If he hits you, if he causes pain, whether physical or mental, that’s not love. It doesn’t matter how sweet or sorry he is the next day, it doesn’t matter how many gifts he brings you, how handsome or wealthy he is, it doesn’t matter if he promises to change, or if he says he only did it because of what you did… that’s not love, that’s a neon sign to get out, get away, leave the relationship.
Today is a great opportunity to consider what love truly is… and isn’t! And to share that with those younger than you! No longer can we assume people know.
Over 100 million copies of the book Fifty Shades of Grey are circulating and today the movie releases. Don’t think because it’s rated R and can only be viewed by people over 18 that the younger generation isn’t being impacted. This isn’t the first work of BDSM literary porn, but it’s the first to hit mainstream culture and be embraced. Even Sherwin Williams is using “50 Shades of Gray” in their advertising!
Facebook is flooded with articles about why you shouldn’t see or read this…. And what’s the best way to get those younger to want to read or view something?
Yes, this is “just a work of fiction.” But story is a powerful way of communicating and what this story is communicating has the National Center on Sexual Exploitation off the charts concerned. You see, it’s every woman who remains in an abusive situation’s dream – that if I just stay with him long enough and am obedient and loving enough he’ll change.
That’s the way this story ends – but that’s not reality! On the contrary, The National Center on Sexual Exploitation states on its website http://www.fiftyshadesisabuse.com that this movie, “Glamorizes and legitimizes both sexual and domestic violence. In real life, women in these situations don’t end up like Anastasia – they end up in a women’s shelter, on the run from their abuser or, sometimes, dead.”
Women who are being victimized in a relationship are not the ones to rehabilitate their abusers!
Ironically, if you really want to help your abuser one of the best things you can do is to bring the abuse to light and leave until he gets help. Rare is the person who will change without experiencing consequences for aberrant behavior.
Another lie is as long as there’s consent it’s not abuse. But this doesn’t take into account the psychological manipulation that is usually involved, which is why so many women experiencing domestic abuse end up remaining in the relationship. It’s vital to understand consent can be compromised by trauma, abuse, alcohol or mind altering drugs, miseducation, or a lack of knowledge.
Nor does consent remove the psychological or physical damage that results. To get a picture of this you can read an article recently published in the Huffington Post entitled “He Never Hit Me” http://m.huffpost.com/us/entry/5974386 Note how much the author still struggles over leaving the relationship. Does this ever show the impact of emotional and psychological abuse.
I first read this article when it was shared by Doris Rivera-Black, a former Colorado Springs police officer who stated, “Wow. As I read this I could not help but feel my chest tighten. I remember feeling just as this woman felt. No, he never hit me… but the scars he left me with ran deeper than any physical pain I’ve ever experienced. It was not until the night he kidnapped me at gunpoint that he actually laidhands on me but in now way the emotional and psycholical abuse I endured prior to that should have been minimized. Domestic violence is not always physical. I pray this article helps someone out there that may have felt invalidated. You are not alone. I thank God every day for freeing me of this abuse and I pray you too are liberated.” (She has great resources on her facebook page and an incredible story of how The Lord rescued her).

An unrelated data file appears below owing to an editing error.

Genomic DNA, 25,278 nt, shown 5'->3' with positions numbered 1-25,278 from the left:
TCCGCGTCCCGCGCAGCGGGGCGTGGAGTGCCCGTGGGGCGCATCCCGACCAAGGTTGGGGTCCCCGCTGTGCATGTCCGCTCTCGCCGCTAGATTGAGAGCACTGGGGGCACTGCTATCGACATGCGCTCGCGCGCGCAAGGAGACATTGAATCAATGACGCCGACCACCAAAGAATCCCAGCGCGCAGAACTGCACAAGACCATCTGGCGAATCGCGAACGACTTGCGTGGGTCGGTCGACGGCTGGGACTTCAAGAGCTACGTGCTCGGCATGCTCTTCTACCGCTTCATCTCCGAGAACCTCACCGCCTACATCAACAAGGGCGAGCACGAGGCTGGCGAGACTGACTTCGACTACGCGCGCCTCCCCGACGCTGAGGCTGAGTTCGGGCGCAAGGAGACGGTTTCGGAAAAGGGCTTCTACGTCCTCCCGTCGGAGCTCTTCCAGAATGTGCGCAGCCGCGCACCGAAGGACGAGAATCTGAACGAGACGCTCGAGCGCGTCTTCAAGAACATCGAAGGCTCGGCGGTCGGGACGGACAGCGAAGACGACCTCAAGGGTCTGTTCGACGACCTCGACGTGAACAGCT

And please note these consequences often don’t stop with the victimized partner! Earlier this month The New York Times ran an article entitled, “To Stop Violence, Start at Home,” which begins, “The pattern is striking. Men who are eventually arrested for violent acts often began with attacks against their girlfriends and wives.” And goes on to say “More than half of the 110 mass shootings in the United States between January 2009 and July 2014 included the murder of a current or former spouse, an intimate partner or a family member.” And it states, “Violence is a learned behavior.”
Since the book and movie also send the message that “This is what women want” this also increases the likelihood of this happening to the women around you, women you care deeply about.
Especially as it’s sending the message to women “This is what you want!” And if the drastic increase in the purchase of bondage sex toys and rope are any indication, many women are believing this! In a recent article, “Is 50 Shades hurting your vagina?” The Washington Post reports the number of Emergency room visits for injuries related to sex toys has drastically increased since the book’s release.
I’m not writing this as someone who’s read the book or seen the movie, but instead as someone familiar with the aftermath in the broken lives of women, and I’m sadly expecting to see this more.
But one of the best ways to prevent this happening is to talk about it before it happens with those you love! And don’t just talk about it from the perspective of “Don’t read this book” or “Don’t see this movie” but help younger women understand what true love is and how to recognize it and how the lies in this story can actually keep them from finding and enjoying what their heart truly desires.
To celebrate love, what it truly is, sometimes means having a hard conversation about what it isn’t.